About the MFR

The Metaline Falls Railroad (MFR) is a proto-freelanced model railroad based on the Pend Oreille Valley Railroad located in northern Idaho and north eastern Washington State. For the very latest on the layout, please visit my YouTube channel and follow along with my Instagram account.

Tuesday, September 29, 2020

Track Plan Adjustments

I've made a few adjustments to the track arrangement on my model railroad First, I've removed the second engine servicing track to allow the scene to breathe some more. The removal of this track allows me to include an engine shed while leaving plenty of room for additional trackside details that would have been difficult to squeeze in before.

Additionally, I removed a short storage track on the opposite end of Sandpoint yard as it was too short to spot more than a single car and was all but useless on my layout.

These updates are a result of taking what I've created on virtual paper and laying it down on physical plywood.  I've found that no matter how careful I am when designing a track plan, the reality of turnout length and clearances ultimately requires that I trim back my original intentions.

Click to View Larger

Monday, September 28, 2020

Heritage 2 is the 2nd Best BNSF Paint Scheme

Scaletrains strikes again!  After falling in love with my Scaletrains SD40-2, I couldn't help myself and I ended up picking up this beautiful Dash 9 in BNSF's Heritage 2 paint scheme a few months back.  The locomotive runs and sounds great and is the LAST new locomotive that my layout requires at this point to have a full operation session.

The Heritage 2 paint scheme is my second favorite BNSF paint scheme.  What is my first favorite you may ask? Why, the infamous Vomit Bonnet of course! 

Thursday, September 24, 2020

Ponderay Newsprint Closes (For now?)

 I've held off from posting this for a bit, but it should be noted that the Ponderay Newsprint Company located in Usk Washington is permanently shutting down.  This closure is a huge blow to the surrounding community and to the POVA itself.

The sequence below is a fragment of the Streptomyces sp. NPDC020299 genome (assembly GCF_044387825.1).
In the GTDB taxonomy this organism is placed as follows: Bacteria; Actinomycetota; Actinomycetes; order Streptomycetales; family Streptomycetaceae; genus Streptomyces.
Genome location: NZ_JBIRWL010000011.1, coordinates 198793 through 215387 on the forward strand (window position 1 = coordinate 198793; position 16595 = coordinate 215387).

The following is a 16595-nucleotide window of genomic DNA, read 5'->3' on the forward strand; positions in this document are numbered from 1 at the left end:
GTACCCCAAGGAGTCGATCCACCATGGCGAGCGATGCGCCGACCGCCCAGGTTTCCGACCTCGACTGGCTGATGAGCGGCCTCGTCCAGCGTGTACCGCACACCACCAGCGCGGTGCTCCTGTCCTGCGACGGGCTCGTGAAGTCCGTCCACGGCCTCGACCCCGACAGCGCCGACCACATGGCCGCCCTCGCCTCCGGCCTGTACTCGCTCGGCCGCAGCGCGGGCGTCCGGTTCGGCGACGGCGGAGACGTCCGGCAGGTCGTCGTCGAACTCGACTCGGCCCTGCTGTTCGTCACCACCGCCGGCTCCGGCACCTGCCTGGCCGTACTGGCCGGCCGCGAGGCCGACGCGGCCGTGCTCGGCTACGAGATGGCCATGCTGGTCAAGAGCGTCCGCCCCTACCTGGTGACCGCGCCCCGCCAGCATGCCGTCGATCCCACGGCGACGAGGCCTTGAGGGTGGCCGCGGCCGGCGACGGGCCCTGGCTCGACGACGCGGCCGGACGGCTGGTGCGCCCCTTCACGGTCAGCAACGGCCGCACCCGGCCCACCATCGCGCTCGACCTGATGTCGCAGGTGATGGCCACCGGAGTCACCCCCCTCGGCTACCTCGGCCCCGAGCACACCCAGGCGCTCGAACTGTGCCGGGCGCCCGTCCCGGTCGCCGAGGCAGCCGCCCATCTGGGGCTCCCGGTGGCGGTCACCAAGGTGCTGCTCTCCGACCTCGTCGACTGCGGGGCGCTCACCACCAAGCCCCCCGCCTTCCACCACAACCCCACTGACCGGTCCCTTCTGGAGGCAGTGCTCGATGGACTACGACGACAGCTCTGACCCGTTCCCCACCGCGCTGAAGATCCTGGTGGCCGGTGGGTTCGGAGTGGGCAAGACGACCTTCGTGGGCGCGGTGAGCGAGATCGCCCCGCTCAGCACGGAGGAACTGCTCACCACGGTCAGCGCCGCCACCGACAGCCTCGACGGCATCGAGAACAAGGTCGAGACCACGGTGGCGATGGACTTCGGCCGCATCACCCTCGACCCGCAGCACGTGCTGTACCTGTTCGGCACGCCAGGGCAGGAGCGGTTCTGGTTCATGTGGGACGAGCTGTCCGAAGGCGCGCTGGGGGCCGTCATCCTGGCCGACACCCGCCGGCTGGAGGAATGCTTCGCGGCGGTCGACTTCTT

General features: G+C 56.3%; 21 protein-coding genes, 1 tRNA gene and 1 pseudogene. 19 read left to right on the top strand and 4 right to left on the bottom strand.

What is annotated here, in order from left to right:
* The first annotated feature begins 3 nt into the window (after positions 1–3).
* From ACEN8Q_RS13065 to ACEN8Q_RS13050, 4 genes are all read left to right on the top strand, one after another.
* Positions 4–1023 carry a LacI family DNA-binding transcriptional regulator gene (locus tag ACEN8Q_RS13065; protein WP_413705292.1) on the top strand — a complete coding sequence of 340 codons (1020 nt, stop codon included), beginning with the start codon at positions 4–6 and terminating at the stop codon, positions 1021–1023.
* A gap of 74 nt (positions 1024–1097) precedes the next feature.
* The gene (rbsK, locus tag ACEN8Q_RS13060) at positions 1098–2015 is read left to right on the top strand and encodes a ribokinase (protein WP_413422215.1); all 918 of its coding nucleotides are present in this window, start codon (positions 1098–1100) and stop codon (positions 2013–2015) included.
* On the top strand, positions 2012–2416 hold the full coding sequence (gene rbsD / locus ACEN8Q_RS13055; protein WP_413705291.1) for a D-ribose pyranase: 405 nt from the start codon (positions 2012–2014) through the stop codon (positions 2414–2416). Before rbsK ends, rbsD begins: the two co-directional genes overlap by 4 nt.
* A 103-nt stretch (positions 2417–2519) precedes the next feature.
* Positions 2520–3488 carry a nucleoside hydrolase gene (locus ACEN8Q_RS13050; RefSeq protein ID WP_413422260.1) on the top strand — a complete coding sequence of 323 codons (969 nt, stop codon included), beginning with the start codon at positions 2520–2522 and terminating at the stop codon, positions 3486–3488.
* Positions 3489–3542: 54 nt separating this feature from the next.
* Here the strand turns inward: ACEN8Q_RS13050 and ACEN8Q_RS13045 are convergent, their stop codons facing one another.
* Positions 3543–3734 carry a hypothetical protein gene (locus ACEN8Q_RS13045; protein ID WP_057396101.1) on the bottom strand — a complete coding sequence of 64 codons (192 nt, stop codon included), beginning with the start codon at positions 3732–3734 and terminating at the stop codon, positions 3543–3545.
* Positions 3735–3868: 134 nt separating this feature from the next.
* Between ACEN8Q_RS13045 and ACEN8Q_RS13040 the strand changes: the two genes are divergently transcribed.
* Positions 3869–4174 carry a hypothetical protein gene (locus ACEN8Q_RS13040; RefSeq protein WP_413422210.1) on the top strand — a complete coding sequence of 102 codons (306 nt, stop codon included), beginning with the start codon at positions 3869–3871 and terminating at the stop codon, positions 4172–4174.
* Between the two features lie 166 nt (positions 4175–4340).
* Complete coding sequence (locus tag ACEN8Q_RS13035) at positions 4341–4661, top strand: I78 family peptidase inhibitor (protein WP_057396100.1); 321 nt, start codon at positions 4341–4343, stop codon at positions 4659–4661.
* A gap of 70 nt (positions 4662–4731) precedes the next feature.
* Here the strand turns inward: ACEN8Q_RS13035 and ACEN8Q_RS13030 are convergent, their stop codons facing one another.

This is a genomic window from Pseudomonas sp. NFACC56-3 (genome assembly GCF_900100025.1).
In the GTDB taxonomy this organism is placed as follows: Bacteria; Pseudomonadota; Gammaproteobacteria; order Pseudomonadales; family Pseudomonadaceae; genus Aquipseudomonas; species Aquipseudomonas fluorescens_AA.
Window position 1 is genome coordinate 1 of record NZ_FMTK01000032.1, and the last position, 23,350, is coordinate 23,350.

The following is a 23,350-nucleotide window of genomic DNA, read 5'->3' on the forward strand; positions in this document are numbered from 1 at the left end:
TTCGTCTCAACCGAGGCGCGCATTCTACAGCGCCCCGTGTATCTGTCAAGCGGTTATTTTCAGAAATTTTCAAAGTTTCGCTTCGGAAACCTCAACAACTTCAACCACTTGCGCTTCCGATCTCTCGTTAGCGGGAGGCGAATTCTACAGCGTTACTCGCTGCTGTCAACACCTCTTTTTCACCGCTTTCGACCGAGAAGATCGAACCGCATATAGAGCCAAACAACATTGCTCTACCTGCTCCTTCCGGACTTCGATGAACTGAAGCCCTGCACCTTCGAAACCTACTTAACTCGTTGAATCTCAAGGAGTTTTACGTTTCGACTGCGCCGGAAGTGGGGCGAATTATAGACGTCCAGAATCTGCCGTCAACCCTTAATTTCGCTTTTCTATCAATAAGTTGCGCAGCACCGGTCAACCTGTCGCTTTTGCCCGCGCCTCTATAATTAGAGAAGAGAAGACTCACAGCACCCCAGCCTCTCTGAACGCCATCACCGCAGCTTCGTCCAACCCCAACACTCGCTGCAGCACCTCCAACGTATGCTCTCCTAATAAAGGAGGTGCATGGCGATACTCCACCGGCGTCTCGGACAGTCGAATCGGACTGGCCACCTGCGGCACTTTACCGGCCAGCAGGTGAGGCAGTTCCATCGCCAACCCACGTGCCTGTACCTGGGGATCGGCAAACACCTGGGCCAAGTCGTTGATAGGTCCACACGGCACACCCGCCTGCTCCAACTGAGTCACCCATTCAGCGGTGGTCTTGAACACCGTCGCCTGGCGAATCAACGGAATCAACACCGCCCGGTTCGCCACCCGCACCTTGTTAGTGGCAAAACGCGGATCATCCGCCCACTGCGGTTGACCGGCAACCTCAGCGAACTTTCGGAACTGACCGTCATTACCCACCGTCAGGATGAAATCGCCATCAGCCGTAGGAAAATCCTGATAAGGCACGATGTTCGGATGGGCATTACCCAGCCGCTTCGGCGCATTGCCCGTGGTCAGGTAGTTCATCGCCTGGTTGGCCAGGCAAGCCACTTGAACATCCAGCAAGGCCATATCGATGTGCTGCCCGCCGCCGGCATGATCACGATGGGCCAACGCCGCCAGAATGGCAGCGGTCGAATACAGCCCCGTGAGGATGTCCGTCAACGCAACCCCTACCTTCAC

Newspaper reports indicate:

The Pend Oreille Public Utility District previously said the mill - which until recently used about 70% of the utility's electricity - had begun a period of "indefinite idling" after a two-week pause of operations.

The mill, which opened in late 1989, has supplied newsprint for publications in the Midwest, along the West Coast, and in Asia and South America. The plant is jointly owned by Lake Superior Forest Products, a subsidiary of Quebec-based Resolute Forest Products, and five major U.S. publishers, according to its website.

This closure will no doubt have major impacts on the railroad industry in the Pend Oreille valley as the mill was the railroad's largest customer. What will the future of the POVA be like?

Well, apparently the Kalispel Indian tribe is looking to purchase the Newsprint company in hopes of re-opening the mill according to the Spokesman-Review

Tribal vice chair Curt Holmes said the tribe had its chief financial officer review all the possibilities for the plant and its 900 acres, and the primary goal is to reopen the paper mill and restore the jobs that were so vital for the community’s survival.

“I live up on the reservation,” Holmes said. “It’s hard to find economic development opportunities that work up there. My dream is that my kids and other kids, if they choose to stay, can still have meaningful employment up there.”I've grown quite fond of the Pend Oreille Valley over the years as my research has given me a great deal of appreciation for the history, the industry, the people, and the beautiful landscape found in the area. 

Whatever the future of the mill might be, it will always have a special place on my humble, little model railroad.